Sierra Wave Media

Eastern Sierra News for July 20, 2024





By Deb Murphy

Following two hours of discussion and a recess to review the final agreement with Healthcare Conglomerate Associates, the four-day old Southern Inyo Healthcare District Board of Directors got down to the nuts and bolts Saturday. Would the three board members approve the contract, perhaps the only hope of keeping the State from revoking or suspending the district’s hospital license?

Southern Inyo Healthcare District’s Lone Pine Hospital has replaced bare dirt areas with newly paved patient and staff parking areas and hospital access roadways, as well as paving the perimeter around its heliport.

They did.

Board member Jaque Hickman wanted more time; Chair Dick Fedchenko wanted to sign a letter of intent to sign. But Mark Lacey made the convincing argument that the management agreement with HCCA was the “best we can hope for. Our constituents are the ones we have to answer to and they want us to save this district however possible.” Lacey noted that he’d never sign an agreement with this short a time frame in his own business.

Two issues appeared to tip the board in the direction of HCCA. The management company would present its plan to turn a struggling Southern Inyo Hospital around to Scott Vivona, assistant deputy director, Center for Healthcare Quality, at the California Department of Public Health to forestall license revocation and HCCA’s legal firm would handle the district Chapter 9 bankruptcy filing.

With between $2.5 and $3.5 million in district debt, HCCA’s Dr. Benny Benveezi is betting on his own ability to duplicate the turn-around his firm made at Tulare Regional Medical Center by fronting the money needed to get SIH open, running and eventually profitable. The funding is in the form of a loan to the money-less district. All district revenues will be managed by HCCA as part of a $65,000 monthly fee.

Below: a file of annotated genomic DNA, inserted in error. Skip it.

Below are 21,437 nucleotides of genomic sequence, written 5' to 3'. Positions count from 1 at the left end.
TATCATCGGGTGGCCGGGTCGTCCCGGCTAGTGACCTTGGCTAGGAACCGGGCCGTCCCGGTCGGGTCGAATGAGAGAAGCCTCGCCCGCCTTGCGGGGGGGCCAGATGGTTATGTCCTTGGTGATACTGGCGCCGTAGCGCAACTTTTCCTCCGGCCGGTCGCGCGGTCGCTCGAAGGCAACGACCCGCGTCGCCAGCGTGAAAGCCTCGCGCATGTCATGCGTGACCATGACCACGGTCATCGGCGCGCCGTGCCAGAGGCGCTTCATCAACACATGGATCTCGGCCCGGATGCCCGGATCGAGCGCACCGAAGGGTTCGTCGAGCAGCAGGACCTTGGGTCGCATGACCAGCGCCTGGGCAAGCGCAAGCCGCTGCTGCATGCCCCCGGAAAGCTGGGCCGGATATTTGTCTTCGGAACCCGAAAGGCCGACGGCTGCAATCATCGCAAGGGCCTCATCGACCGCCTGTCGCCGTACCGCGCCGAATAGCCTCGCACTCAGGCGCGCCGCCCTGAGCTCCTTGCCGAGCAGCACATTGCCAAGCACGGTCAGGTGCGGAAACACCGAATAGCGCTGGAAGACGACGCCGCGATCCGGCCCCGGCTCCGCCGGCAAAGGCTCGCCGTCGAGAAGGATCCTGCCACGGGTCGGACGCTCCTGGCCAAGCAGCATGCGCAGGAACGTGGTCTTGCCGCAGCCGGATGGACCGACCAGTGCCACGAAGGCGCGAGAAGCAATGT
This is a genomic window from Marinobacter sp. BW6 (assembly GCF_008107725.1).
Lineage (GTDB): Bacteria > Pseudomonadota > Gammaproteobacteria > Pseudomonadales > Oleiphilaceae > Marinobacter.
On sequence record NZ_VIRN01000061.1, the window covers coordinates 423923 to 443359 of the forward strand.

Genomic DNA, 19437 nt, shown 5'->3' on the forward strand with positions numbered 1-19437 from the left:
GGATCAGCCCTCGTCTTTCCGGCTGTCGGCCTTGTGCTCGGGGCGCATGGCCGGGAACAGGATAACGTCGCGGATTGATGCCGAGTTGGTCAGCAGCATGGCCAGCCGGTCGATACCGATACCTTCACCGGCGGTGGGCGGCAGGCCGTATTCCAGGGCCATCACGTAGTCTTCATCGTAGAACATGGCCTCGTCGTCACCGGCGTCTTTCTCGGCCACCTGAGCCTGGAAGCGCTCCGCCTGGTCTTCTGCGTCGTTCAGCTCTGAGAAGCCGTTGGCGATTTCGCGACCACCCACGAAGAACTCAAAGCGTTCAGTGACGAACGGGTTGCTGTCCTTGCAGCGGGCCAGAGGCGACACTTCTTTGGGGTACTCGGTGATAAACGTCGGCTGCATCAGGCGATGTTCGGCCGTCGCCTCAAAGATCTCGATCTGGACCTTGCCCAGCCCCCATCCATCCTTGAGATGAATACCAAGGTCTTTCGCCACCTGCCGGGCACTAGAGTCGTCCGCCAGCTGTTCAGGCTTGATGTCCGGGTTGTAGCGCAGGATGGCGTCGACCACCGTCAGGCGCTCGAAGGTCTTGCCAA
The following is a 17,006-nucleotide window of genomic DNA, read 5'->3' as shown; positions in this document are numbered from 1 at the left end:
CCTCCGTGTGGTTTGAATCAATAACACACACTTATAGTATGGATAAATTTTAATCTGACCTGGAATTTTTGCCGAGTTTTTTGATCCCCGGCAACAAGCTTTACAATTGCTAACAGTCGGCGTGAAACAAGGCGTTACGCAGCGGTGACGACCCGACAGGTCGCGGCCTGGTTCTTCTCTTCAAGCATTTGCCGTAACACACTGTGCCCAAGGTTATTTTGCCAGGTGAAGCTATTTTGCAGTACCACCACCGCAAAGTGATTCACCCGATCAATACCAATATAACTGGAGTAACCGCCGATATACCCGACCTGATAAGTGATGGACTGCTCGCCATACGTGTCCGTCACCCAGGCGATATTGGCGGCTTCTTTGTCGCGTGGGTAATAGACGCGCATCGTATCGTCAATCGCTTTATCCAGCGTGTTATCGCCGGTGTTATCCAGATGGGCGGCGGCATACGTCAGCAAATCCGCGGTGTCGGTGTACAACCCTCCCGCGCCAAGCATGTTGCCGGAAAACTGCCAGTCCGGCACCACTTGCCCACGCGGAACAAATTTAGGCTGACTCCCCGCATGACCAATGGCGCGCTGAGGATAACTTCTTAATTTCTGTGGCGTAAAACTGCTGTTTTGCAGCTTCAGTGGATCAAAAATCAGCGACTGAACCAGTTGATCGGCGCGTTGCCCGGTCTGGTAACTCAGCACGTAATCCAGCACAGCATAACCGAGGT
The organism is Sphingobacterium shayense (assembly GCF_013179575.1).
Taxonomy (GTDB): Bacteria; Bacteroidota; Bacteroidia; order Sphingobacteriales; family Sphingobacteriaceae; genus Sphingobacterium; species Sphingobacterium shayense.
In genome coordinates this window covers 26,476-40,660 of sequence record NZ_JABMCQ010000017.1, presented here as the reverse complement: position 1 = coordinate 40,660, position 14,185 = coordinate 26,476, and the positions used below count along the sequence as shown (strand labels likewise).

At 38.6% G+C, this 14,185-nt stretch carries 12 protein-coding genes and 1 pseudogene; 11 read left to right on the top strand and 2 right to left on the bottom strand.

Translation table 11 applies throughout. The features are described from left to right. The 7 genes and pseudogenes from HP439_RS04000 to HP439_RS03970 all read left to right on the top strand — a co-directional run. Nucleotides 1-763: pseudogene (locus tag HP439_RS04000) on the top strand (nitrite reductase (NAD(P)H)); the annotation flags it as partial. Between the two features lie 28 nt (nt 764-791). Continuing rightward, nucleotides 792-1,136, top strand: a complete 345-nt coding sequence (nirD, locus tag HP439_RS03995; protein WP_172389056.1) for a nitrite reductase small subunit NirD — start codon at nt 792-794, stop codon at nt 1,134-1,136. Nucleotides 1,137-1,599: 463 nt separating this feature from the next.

The signed contract is for five years with a 30-day back-out clause for both parties.

Benveezi outlined his approach. First, HCCA would hire a Chief Restructuring Officer to oversee and reorganize hospital operations. “We’ll change the driver to take this bus in a different direction,” he said. Then he went through a list of funding sources he said SIH had not taken advantage of, including Intergovernmental Transfers; 340B, a federal program allowing eligible hospitals to purchase drugs at a discount, Critical Care funding by accurately reporting the cost of keeping the facility running.

Re-opening the Skilled Nursing Facility was also a short-term priority. The last of the 15 patients transported to Bishop Care Center left the facility Wednesday, December 30. “SIH has not been working with patients,” he said, evidenced by the percentage of “self-pay” patients.

With the expansion of government-sponsored insurance, “everybody should be covered,” he said, noting that the hospital can sign self-pay patients up for Medicare or Medical. “All this represents several million dollars available to but not being taken by SIH,” he said.

“This is a team effort,” Benzeevi told the packed audience. “This will not happen by the management group or the Board but by the community coming together.”